"[2] The convictions arose from the appellant's behaviour at an American air base at RAF Feltwell. The appellant is a co-ordinator of an organisation called the "Campaign for Accountability of American Bases" and has experience over many years of protesting against the use of weapons of mass destruction and against American military policy, including the Star Wars National Missile Defence System. She believed that the base at Feltwell would have a part to play in such a system. She defaced the American flag by putting a stripe across the stars and by writing the words "Stop Star Wars" across the stripes. She stepped in front of a vehicle and she placed the flag down in front of it and stood upon it. Those affected by her behaviour were mostly American service personnel or their families, five of whom gave evidence of their distress to varying degrees. They regarded her acts as a desecration of their national flag to which they attach considerable importance. The District Judge rejected the appellant's evidence that she was unaware of the effect of her conduct upon those present. He relied upon various passages of her evidence which, in his judgment, indicated that she understood the importance that many Americans, particularly military personnel, attach to their national flag as a symbol of freedom and democracy. The court concluded from her failure to offer any explanation save that "it was a spontaneous protest" to place the flag on the floor and stand upon it, that her actions were calculated to offend. The court found that the appellant's behaviour with the flag was insulting to American citizens at whom it was directed." (emphasis added)

    The court below attempted to balance the appellant's Article 10 right to freedom of expression against "the rights of American service personnel and their families occupying the base to be free from gratuitously insulting behaviour in the ordinary course of their professional and private lives and their right to have their national flag, of significant symbolic importance to them, protected from disrespectful treatment" and came down on the side of the latter.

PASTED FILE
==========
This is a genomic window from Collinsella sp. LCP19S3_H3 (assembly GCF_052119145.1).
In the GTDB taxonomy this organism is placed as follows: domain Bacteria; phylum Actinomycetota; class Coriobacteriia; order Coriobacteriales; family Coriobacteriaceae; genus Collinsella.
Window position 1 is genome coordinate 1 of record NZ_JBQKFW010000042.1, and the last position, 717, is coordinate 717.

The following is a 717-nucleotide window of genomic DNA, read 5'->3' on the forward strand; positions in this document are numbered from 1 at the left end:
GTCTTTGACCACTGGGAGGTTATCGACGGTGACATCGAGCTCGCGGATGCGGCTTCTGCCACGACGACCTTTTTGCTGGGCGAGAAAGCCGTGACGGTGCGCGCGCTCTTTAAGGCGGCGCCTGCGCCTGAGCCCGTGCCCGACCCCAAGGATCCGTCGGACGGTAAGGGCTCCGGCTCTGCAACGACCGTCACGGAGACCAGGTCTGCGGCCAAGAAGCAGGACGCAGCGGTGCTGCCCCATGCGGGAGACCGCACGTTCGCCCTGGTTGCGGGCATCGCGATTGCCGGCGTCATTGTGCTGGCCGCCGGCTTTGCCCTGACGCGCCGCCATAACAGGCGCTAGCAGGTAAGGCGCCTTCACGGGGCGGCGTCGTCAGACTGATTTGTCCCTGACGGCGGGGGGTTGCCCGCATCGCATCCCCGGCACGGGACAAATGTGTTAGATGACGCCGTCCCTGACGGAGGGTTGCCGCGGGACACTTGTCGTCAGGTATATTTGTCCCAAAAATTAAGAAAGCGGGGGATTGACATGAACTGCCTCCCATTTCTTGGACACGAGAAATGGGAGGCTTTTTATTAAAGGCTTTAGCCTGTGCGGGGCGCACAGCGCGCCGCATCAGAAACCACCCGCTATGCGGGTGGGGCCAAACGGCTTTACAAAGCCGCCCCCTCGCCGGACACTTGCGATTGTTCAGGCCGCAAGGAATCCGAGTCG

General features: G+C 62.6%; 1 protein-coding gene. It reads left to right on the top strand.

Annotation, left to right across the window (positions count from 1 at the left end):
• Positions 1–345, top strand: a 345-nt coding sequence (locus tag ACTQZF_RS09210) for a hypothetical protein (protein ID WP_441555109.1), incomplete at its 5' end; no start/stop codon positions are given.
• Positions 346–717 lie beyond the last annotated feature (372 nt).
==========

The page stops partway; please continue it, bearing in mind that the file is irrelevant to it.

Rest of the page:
The appeal court held that, in the circumstances, this "right" must yield to Article 10 and so quashed the conviction.

    Interestingly, appellant's counsel is now serving as Director of Public Prosecutions.

  28. lofi says:

    I'm British and a non-believer, and I'm kind of proud of this law because it is sensible.

    Freedom of speech as a principle still exists in the UK – its just that we give it sensible limits. Expressing atheist thoughts is not illegal in nearly all contexts, but oppressing others in public spaces is normally catchable under some or other law. The sentiment behind putting up a sign like that is pathetic and provocative in the first place – it encourages escalation by equivalent small-minded members of the Christian community reciprocating in kind with e.g. posters about burning in hell. This just isn't sensible.

    If you want to hold atheist opinion or seriously exercise your right to expression then do that in a civilized manner. Being abusive, or provocative in a public space isn't a right.

    There is no slippery slope argument here because we are british and we are properly sensible.

  29. C. S. P. Schofield says:

    It is becoming less and less easy to see any difference between the punishments levied for offending some hypersensitive twerp, and the punishment levied for braining him with a 9 iron. I forsee a day when there is no longer any difference at all, and those of us who are sick of the little crybabies all snap at once.

    I hope somebody saves the video.

  30. Scott Jacobs says:

    If you want to hold atheist opinion or seriously exercise your right to expression then do that in a civilized manner. Being abusive, or provocative in a public space isn't a right.

    Oh yes. Indeed, so long as you don't say anything that offends anyone, you're perfectly free to say whatever you want…

    You don't even see the problem with that, do you?

  31. Chris R. says:

    So would it okay to place a notice proclaiming your faith but not your lack thereof?

  32. C. S. P. Schofield says:

    lofi,

    That's just it; being provocative IS a right. At least in the United States. The first amendment protects provocative speech, because no protection would be needed for non-provocative speech. Anybody who whines about somebody's speech offending them needs to grit their teeth and deal with it. They have absolutely no right to prevent any speech simply because it offends them.

    If you can't live with this kind of free-wheeling freedom of speech, then by all means don't come to the United States, or if you are already here, leave.

  33. nlp says:

    G.K. Chesterton wrote a book called "The Ball and the Cross" in which one man was speaking (or pamphleteering) about how several early religions had beliefs relating to virgin births (I think it was virgin births; it's been a long time since I read the book) and most people simply walked by, but one man stopped to argue, and they fought a duel, only they had to keep moving because dueling was forbidden. In the end they became friends because they shared something. They both cared passionately about something.

    I wonder if the person who complained ever thought of going to the door and disagreeing, rather than going to the police.

  34. Dan Weber says:

    The sentiment behind putting up a sign like that is pathetic and provocative in the first place – it encourages escalation by equivalent small-minded members of the Christian community reciprocating in kind with e.g. posters about burning in hell. This just isn't sensible.